Reproduction
609
Transport of Sperm
From the seminiferous tubules, the sperm pass through the
rete testis and efferent ducts into the epididymis and from
there to the vas deferens. The vas deferens and the portion
of the epididymis closest to it serve as a storage reservoir for
sperm until ejaculation.
Movement of the sperm as far as the epididymis results
from the pressure that the Sertoli cells create by continuously
secreting fl uid into the seminiferous tubules. The sperm them-
selves are normally nonmotile at this time.
During passage through the epididymis, the concentra-
tion of the sperm increases dramatically due to fl uid absorp-
tion from the lumen of the epididymis. Therefore, as the
sperm pass from the end of the epididymis into the vas def-
erens, they are a densely packed mass whose transport is no
longer facilitated by fl uid movement. Instead, peristaltic con-
tractions of the smooth muscle in the epididymis and vas def-
erens cause the sperm to move.
The absence of a large quantity of fl uid accounts for the
fact that
vasectomy
,
the surgical tying-off and removal of a
segment of each vas deferens, does not cause the accumula-
tion of much fl uid behind the tie-off point. The sperm, which
are still produced after vasectomy, do build up, however, and
eventually dissolve, with their chemical components absorbed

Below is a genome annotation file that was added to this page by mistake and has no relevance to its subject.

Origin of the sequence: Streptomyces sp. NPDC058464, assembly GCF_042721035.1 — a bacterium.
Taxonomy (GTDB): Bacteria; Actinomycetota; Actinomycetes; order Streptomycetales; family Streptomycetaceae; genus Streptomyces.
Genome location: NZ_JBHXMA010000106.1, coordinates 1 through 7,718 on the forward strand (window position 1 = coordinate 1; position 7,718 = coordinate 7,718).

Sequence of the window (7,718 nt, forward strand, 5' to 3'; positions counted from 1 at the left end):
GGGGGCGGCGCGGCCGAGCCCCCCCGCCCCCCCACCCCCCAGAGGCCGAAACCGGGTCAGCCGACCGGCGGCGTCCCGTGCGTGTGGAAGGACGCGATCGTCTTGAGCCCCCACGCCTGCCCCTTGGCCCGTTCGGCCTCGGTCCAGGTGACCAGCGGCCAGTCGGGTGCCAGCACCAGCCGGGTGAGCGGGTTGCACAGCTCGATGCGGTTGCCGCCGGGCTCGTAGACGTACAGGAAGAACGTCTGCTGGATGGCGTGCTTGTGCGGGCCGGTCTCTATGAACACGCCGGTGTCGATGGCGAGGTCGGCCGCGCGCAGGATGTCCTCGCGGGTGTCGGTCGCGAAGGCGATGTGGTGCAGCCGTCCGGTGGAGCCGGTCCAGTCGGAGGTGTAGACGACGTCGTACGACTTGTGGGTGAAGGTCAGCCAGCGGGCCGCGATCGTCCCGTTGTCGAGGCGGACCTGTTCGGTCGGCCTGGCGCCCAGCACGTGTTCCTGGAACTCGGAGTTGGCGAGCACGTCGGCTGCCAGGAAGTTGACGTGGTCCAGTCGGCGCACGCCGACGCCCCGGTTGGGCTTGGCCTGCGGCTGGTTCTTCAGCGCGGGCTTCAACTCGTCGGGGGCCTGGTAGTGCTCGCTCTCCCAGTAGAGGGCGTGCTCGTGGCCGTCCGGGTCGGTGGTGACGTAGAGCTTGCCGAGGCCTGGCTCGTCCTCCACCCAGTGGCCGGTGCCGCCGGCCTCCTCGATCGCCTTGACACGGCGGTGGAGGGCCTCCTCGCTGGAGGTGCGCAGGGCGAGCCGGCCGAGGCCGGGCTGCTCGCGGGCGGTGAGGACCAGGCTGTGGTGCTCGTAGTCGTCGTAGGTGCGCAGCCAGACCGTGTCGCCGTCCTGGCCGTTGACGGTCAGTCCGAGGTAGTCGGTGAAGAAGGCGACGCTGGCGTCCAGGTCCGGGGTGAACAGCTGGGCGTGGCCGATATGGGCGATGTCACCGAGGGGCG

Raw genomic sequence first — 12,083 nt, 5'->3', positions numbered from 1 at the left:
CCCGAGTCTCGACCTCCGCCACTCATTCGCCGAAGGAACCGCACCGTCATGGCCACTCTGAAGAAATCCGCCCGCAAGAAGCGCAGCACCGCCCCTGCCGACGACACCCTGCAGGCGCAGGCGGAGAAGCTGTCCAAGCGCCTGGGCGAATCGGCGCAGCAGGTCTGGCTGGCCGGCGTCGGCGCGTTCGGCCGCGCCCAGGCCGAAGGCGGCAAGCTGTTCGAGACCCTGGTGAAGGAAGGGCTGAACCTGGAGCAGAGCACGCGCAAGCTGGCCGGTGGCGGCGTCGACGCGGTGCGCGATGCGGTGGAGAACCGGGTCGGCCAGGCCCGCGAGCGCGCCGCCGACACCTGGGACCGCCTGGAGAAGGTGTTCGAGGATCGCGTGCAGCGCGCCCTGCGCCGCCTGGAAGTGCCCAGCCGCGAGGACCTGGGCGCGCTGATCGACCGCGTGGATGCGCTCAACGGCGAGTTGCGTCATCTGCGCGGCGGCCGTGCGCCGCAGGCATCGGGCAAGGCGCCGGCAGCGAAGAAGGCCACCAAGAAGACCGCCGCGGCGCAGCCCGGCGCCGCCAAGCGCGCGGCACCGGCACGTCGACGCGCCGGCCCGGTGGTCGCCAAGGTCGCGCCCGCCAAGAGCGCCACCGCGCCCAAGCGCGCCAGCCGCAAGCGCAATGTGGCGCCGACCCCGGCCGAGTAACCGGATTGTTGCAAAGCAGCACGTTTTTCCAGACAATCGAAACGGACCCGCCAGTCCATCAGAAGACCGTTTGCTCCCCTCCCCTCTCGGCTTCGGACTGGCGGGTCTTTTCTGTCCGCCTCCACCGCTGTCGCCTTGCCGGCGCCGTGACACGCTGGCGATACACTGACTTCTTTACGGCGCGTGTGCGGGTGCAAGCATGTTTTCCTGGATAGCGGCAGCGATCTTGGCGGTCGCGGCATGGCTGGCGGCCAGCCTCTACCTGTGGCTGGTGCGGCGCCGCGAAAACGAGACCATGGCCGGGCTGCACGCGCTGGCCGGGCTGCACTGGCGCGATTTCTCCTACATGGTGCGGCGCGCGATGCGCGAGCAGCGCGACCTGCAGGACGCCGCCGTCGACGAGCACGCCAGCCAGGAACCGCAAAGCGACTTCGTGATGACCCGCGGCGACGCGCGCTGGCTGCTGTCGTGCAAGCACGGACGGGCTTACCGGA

into the bloodstream. Vasectomy does not affect testosterone
secretion because it does not alter the function of the Leydig
cells. The next step in sperm transport is ejaculation.
Erection
The penis consists almost entirely of three cylindrical, vascular
compartments running its entire length. Normally the small
arteries supplying the vascular compartments are constricted
so that the compartments contain little blood and the penis
Basement
membrane
Smooth muscle-like cells
A
Tight
junctions
BC
D
E
F
Sertoli cells
Lumen
G
Figure 17–9
Relation of the Sertoli cells and germ cells. The Sertoli cells form a ring (barrier) around the entire tubule. For convenience of presentation,
the various stages of spermatogenesis are shown as though the germ cells move down a line of adjacent Sertoli cells; in reality, all stages
beginning with any given spermatogonium take place between the same two Sertoli cells. Spermatogonia (A and B) are found only in the basal
compartment (between the tight junctions of the Sertoli cells and the basement membrane of the tubule). After several mitotic cycles (A to B),
the spermatogonia (B) give rise to primary spermatocytes (C). Each of the latter crosses a tight junction, enlarges (D), and divides into two
secondary spermatocytes (E), which divide into spermatids (F), which in turn differentiate into spermatozoa (G). This last step involves loss of
cytoplasm by the spermatids.
Adapted from Tung.
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